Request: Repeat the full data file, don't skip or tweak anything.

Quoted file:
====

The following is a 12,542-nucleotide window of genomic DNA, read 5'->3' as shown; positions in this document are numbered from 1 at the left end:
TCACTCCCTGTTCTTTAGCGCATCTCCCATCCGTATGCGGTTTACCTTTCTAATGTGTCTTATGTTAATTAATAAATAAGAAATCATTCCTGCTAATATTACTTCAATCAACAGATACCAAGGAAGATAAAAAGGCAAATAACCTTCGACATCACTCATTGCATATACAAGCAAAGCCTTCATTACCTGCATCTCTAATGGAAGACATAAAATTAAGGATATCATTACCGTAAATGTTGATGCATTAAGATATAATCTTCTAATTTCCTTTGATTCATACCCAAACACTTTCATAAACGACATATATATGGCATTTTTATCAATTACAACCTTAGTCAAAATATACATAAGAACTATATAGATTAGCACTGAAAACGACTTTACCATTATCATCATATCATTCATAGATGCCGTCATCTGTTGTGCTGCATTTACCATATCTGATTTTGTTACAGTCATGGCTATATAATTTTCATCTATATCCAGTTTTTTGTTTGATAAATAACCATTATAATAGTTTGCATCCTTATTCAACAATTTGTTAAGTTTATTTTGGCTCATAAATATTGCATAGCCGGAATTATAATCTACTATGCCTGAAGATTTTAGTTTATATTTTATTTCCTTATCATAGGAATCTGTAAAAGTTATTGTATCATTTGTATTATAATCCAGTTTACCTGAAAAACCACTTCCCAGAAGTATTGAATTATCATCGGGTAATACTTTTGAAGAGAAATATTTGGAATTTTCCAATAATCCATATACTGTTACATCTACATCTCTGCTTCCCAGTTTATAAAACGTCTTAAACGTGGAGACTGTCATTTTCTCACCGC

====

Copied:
The following is a 12,542-nucleotide window of genomic DNA, read 5'->3' as shown; positions in this document are numbered from 1 at the left end:
TCACTCCCTGTTCTTTAGCGCATCTCCCATCCGTATGCGGTTTACCTTTCTAATGTGTCTTATGTTAATTAATAAATAAGAAATCATTCCTGCTAATATTACTTCAATCAACAGATACCAAGGAAGATAAAAAGGCAAATAACCTTCGACATCACTCATTGCATATACAAGCAAAGCCTTCATTACCTGCATCTCTAATGGAAGACATAAAATTAAGGATATCATTACCGTAAATGTTGATGCATTAAGATATAATCTTCTAATTTCCTTTGATTCATACCCAAACACTTTCATAAACGACATATATATGGCATTTTTATCAATTACAACCTTAGTCAAAATATACATAAGAACTATATAGATTAGCACTGAAAACGACTTTACCATTATCATCATATCATTCATAGATGCCGTCATCTGTTGTGCTGCATTTACCATATCTGATTTTGTTACAGTCATGGCTATATAATTTTCATCTATATCCAGTTTTTTGTTTGATAAATAACCATTATAATAGTTTGCATCCTTATTCAACAATTTGTTAAGTTTATTTTGGCTCATAAATATTGCATAGCCGGAATTATAATCTACTATGCCTGAAGATTTTAGTTTATATTTTATTTCCTTATCATAGGAATCTGTAAAAGTTATTGTATCATTTGTATTATAATCCAGTTTACCTGAAAAACCACTTCCCAGAAGTATTGAATTATCATCGGGTAATACTTTTGAAGAGAAATATTTGGAATTTTCCAATAATCCATATACTGTTACATCTACATCTCTGCTTCCCAGTTTATAAAACGTCTTAAACGTGGAGACTGTCATTTTCTCACCGC